Ansible

Introduction

  • push-based config management, also supports pull
  • copies a generated script to the managed host via ssh and then executes it
  • simple for small setups, powerful enough for complex situations
  • connects to several hosts in parallel (but largest scale only via pull mode)
  • master node only requires ansible, no other server (HTTP etc)
  • managed nodes need no client, only ssh and python
  • written in python, uses yaml playbooks and Jinja2 templates
  • extensible with modules

Further documentation

Commands

ansible all -m ping                         # test all hosts by invoking ping module
ansible some-host -m setup                  # display all gathered facts (system info)
ansible some-host -a uptime                 # run a given command
ansible some-host -s -a "tail some-file"    # run a given command with sudo
ansible some-host -s -m apt -a name=htop    # install given package using the apt module
ansible-playbook some-playbook.yml          # run a given playbook
ansible-playbook -C -D some-playbook.yml    # run in dry-run mode (--check) and show diff
ansible-playbook --step playbook.yml        # prompt before running each task
ansible-playbook --limit ahost playbook.yml # run playbook only on given host
ansible-playbook --syntax-check file.yml    # check the syntax of a given playbook
ansible-playbook --list-hosts playbook.yml  # list hosts affected by a given playbook
ansible-playbook --list-tasks playbook.yml  # list tasks defined in a given playbook
ansible -i someinv all --list-hosts         # list all hosts in given inventory
ansible-inventory -i someinv --list         # list hostnames, groups and variables of inventory
ansible-inventory -i someinv --graph        # show ascii graph of host groups
ansible-config dump                         # show ansible config paramaters and non-default values
ansible-doc -l                              # list ansible commands with a short description
ansible-doc some-module                     # read documentation of a given module
ansible <command> -vvvv                     # run command with verbose output for debugging
export ANSIBLE_KEEP_REMOTE_FILES=1          # don't delete remote script files in ~/.ansible/

Configuration

Minimal setup

inventory:

hostname.example.com

playbook.yml:

- hosts: all
  remote_user: root
  tasks:
  - name: install htop
    apt: name=htop state=present

Command to run playbook

ansible-playbook -i inventory playbook.yml

Typical folder structure

├── ansible.cfg
├── handlers/
├── host_vars/
├── group_vars/
├── inventory
├── roles/
│   └── webserver/
│       ├── defaults/
│       ├── files/
│       ├── handlers/
│       ├── tasks/
│       ├── templates/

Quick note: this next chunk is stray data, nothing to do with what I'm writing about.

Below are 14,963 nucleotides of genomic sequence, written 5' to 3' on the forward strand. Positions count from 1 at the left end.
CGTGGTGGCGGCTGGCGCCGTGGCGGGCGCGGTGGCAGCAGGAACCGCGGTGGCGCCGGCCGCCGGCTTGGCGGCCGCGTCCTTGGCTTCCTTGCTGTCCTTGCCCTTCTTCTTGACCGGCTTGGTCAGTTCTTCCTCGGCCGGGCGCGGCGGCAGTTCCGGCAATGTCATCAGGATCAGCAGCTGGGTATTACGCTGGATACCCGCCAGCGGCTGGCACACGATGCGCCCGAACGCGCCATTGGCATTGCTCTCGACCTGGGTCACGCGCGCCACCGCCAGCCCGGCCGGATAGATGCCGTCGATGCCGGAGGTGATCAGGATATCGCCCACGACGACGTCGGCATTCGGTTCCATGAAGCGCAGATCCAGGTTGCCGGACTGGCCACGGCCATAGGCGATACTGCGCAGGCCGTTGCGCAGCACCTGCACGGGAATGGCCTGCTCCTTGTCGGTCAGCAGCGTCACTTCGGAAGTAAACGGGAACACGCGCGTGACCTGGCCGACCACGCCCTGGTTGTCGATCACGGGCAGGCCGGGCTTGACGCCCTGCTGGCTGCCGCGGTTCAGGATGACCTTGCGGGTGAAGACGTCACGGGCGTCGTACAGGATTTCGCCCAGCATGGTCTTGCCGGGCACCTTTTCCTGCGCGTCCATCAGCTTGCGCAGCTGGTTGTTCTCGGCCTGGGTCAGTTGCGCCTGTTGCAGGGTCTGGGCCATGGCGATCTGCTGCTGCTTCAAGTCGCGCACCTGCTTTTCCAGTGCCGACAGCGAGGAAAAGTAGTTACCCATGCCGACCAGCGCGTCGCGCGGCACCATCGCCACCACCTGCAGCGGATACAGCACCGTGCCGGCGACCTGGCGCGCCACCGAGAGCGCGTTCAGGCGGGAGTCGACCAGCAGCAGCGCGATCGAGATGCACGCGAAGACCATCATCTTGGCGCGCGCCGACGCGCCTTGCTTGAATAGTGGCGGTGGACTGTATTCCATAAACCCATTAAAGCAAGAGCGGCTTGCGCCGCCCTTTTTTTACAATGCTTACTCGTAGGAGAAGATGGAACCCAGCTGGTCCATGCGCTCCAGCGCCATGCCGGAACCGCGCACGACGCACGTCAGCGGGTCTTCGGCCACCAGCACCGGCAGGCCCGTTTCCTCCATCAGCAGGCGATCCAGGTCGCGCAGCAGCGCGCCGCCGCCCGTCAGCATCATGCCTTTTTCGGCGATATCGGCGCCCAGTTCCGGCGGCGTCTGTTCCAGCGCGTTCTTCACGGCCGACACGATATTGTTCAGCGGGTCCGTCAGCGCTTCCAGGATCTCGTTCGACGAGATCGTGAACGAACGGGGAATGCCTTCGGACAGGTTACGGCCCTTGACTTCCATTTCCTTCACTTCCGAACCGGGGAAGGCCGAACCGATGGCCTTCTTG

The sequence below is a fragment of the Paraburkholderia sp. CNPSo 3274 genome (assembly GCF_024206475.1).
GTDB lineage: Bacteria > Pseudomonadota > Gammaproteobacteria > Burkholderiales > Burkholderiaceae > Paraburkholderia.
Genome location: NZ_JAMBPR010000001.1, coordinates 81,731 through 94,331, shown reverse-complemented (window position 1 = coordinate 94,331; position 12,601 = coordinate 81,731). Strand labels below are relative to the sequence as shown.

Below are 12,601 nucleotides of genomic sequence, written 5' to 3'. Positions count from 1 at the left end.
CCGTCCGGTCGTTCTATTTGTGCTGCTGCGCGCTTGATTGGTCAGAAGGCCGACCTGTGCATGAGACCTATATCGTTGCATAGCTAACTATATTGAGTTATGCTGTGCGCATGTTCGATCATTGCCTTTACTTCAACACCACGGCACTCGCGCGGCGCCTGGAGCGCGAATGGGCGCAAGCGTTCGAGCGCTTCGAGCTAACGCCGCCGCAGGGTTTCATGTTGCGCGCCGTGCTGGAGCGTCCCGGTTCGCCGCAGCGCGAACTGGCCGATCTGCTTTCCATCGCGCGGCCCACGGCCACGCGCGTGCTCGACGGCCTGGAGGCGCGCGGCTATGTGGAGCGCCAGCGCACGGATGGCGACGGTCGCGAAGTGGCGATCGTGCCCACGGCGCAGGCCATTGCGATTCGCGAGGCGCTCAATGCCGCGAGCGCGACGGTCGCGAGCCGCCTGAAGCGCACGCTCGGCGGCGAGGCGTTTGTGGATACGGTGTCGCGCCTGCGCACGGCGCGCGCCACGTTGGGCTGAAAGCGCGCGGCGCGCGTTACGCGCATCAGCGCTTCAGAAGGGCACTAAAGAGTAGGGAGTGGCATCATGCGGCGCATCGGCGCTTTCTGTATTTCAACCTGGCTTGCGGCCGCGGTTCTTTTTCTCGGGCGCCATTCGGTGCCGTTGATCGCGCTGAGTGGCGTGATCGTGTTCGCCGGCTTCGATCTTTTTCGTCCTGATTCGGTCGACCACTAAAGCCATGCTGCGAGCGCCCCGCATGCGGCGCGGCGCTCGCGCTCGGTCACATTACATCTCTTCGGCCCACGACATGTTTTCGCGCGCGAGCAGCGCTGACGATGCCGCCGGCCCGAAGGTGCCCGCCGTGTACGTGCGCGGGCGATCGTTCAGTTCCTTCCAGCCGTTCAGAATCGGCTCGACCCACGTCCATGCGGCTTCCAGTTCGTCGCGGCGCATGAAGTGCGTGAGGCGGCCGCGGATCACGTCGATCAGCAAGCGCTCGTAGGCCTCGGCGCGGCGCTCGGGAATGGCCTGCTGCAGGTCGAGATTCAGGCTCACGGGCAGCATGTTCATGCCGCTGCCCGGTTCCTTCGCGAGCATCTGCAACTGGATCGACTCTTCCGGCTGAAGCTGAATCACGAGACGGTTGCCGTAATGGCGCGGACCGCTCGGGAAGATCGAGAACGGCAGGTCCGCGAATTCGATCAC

│       └── vars/
└── playbook.yml

Variable precedence

-e arg > role > play > host > group > defaults

ansible.cfg

Example ansible.cfg file to configure ansible

[defaults]
hostfile = hosts
sudo_flags = -HE
retry_files_enabled = False
gathering = smart
hash_behaviour = merge

where the hash_behaviour setting enables merging of hash variables for instance from host_vars and group_vars.

In some cases you may want to add force_handlers = true to trigger handlers even if a failure occured on that host.

inventory

Example inventory file

vagrant1 ansible_ssh_host=127.0.0.1 ansible_ssh_port=2222 ansible_ssh_user=vagrant ansible_ssh_private_key_file=/path_to_VM/.vagrant/machines/default/virtualbox/private_key

[server]                # group
vagrant1

[web]
vagrant1

[webserver:children]    # group of groups
web
server

Ansible also supports the concept of a dynamic inventory, i.e. an executable script that returns the hosts in JSON format.

Runtime profiling

Ansible offers built-in callbacks to measure the runtime permformance.

  • profile_tasks: show runtime of each tasks and summary with the list of slowest tasks
  • profile_roles: show summary with runtime of the roles
  • timer: show total playbook runtime

Whitelist the callbacks you need in the [default] section of your ansible.cfg.

[default]

callback_whitelist = profile_tasks, profile_roles

Enabling the verbose debug output may shed some light on what exactly Ansible is doing that takes so much time.

export ANSIBLE_DEBUG=1

Playbook Debugger

Ansible can enter an interactive debugger shell if a playbook has an error.

export ANSIBLE_ENABLE_TASK_DEBUGGER=True

Debugger commands:

p host                      # print host
p result                    # print task result
p task                      # print task name
p task.args                 # print task arguments
p task_vars                 # print task variables
p task_vars['some_key']     # print given task variable
task_vars['some_key'] = 1   # update value of task variable (similarly args)
u                           # update task after modification
r                           # redo task
c                           # continue
q                           # quit